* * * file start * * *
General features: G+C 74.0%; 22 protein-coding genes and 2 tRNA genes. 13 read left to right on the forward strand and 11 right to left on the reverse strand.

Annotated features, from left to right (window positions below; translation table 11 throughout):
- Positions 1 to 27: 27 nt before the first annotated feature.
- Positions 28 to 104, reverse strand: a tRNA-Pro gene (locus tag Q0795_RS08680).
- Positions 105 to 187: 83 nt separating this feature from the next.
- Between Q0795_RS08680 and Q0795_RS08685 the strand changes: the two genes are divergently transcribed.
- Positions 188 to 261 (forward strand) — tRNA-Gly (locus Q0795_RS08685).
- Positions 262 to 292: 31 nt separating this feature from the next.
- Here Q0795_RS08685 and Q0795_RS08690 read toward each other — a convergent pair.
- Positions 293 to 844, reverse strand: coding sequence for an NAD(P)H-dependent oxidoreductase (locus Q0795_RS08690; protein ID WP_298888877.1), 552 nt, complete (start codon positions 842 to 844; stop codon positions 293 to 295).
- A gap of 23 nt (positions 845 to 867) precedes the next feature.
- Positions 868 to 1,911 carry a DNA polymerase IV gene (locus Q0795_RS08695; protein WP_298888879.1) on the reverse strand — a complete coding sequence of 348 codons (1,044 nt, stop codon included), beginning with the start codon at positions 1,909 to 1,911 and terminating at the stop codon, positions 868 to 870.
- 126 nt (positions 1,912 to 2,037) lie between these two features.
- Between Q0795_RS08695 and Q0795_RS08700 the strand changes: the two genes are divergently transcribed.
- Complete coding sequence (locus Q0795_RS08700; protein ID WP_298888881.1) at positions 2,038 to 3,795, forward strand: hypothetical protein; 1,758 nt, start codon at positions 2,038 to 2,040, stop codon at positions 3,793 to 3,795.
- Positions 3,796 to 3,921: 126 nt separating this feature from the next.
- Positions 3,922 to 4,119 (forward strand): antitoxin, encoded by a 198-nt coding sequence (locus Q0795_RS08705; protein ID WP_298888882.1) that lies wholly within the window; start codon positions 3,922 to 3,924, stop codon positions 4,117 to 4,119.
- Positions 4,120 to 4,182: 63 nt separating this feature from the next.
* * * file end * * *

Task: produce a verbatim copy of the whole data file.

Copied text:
General features: G+C 74.0%; 22 protein-coding genes and 2 tRNA genes. 13 read left to right on the forward strand and 11 right to left on the reverse strand.

Annotated features, from left to right (window positions below; translation table 11 throughout):
- Positions 1 to 27: 27 nt before the first annotated feature.
- Positions 28 to 104, reverse strand: a tRNA-Pro gene (locus tag Q0795_RS08680).
- Positions 105 to 187: 83 nt separating this feature from the next.
- Between Q0795_RS08680 and Q0795_RS08685 the strand changes: the two genes are divergently transcribed.
- Positions 188 to 261 (forward strand) — tRNA-Gly (locus Q0795_RS08685).
- Positions 262 to 292: 31 nt separating this feature from the next.
- Here Q0795_RS08685 and Q0795_RS08690 read toward each other — a convergent pair.
- Positions 293 to 844, reverse strand: coding sequence for an NAD(P)H-dependent oxidoreductase (locus Q0795_RS08690; protein ID WP_298888877.1), 552 nt, complete (start codon positions 842 to 844; stop codon positions 293 to 295).
- A gap of 23 nt (positions 845 to 867) precedes the next feature.
- Positions 868 to 1,911 carry a DNA polymerase IV gene (locus Q0795_RS08695; protein WP_298888879.1) on the reverse strand — a complete coding sequence of 348 codons (1,044 nt, stop codon included), beginning with the start codon at positions 1,909 to 1,911 and terminating at the stop codon, positions 868 to 870.
- 126 nt (positions 1,912 to 2,037) lie between these two features.
- Between Q0795_RS08695 and Q0795_RS08700 the strand changes: the two genes are divergently transcribed.
- Complete coding sequence (locus Q0795_RS08700; protein ID WP_298888881.1) at positions 2,038 to 3,795, forward strand: hypothetical protein; 1,758 nt, start codon at positions 2,038 to 2,040, stop codon at positions 3,793 to 3,795.
- Positions 3,796 to 3,921: 126 nt separating this feature from the next.
- Positions 3,922 to 4,119 (forward strand): antitoxin, encoded by a 198-nt coding sequence (locus Q0795_RS08705; protein ID WP_298888882.1) that lies wholly within the window; start codon positions 3,922 to 3,924, stop codon positions 4,117 to 4,119.
- Positions 4,120 to 4,182: 63 nt separating this feature from the next.